Music has the power to stir and inspire; yet behind those passion-filled vibrations, you'll find the work of a skilled craftsman. In the charming town of Pistoia, an old factory creates handmade bronze cymbals by using a fascinating and precise casting technique. This age-old factory, called UFIP (Unione Fabbricanti Italiani Piatti), dates to the beginning of the 20th century and is quite a sight to see.
The art of metalworking is a Tuscan tradition that is integral to the region's identity, as the countryside is marked by the presence of metalliferous hills. However, the bronze used today to produce cymbals is copper alloy sourced from Asia and tin from South America.
UFIP professional cymbals are created through a technique called centrifugal casting. This process ensures the removal of all impurities present in the bronze alloy, forming a thicker bell compared to cymbals created by simple pressing. This technique allows for optimal transmission of sound waves, guaranteeing a top-quality performance.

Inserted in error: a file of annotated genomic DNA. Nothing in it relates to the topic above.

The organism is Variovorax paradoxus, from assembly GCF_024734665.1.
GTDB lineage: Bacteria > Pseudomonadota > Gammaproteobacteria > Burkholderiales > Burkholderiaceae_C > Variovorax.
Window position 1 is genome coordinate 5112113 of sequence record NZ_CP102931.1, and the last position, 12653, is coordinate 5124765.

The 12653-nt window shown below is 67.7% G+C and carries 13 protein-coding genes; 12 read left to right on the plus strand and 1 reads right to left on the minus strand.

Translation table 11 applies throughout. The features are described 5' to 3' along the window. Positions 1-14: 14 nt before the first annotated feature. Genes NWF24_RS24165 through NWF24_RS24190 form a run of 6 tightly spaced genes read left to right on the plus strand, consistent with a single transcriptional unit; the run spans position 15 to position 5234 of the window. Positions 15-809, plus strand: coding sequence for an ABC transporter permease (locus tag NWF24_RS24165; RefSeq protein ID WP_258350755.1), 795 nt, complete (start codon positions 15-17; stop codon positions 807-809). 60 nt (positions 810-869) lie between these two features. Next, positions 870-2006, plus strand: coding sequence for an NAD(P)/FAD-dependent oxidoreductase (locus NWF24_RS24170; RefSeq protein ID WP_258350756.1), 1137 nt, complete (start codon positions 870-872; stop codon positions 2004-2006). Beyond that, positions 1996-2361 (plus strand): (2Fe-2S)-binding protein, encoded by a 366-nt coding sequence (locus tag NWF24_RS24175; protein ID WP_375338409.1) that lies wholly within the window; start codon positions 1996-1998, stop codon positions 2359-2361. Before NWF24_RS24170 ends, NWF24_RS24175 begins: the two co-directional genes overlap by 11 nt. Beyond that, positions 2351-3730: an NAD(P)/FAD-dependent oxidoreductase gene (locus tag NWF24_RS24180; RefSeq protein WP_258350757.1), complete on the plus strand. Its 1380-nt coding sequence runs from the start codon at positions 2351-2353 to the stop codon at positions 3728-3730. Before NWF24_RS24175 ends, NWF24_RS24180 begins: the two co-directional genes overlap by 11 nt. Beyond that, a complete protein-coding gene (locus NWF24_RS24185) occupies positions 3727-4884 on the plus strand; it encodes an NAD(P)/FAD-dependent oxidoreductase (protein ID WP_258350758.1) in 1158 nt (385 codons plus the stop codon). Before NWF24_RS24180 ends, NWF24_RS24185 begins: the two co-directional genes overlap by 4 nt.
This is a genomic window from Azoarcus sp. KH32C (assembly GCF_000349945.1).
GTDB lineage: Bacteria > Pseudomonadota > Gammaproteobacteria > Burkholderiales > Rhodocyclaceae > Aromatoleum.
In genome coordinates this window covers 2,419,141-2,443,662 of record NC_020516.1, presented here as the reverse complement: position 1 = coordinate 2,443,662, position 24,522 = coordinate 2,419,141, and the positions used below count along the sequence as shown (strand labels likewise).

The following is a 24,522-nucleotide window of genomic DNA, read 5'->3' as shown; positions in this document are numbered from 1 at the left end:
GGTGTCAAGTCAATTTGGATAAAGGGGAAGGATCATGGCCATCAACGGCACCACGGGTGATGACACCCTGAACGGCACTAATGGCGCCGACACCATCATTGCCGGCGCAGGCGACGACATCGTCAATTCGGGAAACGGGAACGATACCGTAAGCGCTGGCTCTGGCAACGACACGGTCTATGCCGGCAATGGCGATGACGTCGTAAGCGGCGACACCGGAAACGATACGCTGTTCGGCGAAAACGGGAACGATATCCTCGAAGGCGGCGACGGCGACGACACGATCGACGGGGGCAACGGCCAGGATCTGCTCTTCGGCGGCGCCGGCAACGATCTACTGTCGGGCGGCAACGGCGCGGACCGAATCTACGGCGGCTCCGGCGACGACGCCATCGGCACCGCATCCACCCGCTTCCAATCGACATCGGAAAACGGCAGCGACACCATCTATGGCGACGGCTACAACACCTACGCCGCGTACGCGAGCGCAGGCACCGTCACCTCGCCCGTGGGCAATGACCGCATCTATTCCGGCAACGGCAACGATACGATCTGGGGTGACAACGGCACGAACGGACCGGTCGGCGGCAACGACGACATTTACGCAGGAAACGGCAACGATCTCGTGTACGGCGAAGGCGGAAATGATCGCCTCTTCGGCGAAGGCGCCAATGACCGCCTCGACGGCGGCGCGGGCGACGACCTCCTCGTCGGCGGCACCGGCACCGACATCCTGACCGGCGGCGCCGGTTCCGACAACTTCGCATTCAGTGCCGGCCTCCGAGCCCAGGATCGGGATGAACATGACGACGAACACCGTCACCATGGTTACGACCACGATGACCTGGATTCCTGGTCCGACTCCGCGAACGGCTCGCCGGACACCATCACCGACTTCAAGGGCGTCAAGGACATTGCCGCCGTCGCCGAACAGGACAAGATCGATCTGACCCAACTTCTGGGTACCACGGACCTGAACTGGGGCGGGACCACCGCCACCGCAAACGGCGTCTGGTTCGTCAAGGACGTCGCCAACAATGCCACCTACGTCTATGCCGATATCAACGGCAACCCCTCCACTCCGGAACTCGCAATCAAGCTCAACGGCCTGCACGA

During the first step of production, cymbals weigh roughly double their final weight. They are first patterned and then hammered to compress their parts. Like Tuscany's famous ham and wine, cymbals undergo two months of "aging," which is required to improve their acoustic features.
Today, the UFIP factory manufactures roughly 8 kinds of products requested by hundred of musicians worldwide. Do know what Charlie Watts (Rolling Stones), Billy Coban and Zucchero have in common? Tuscan cymbals, of course!
Check out: UFIP factory tour and Museo della Musica e delle Percussioni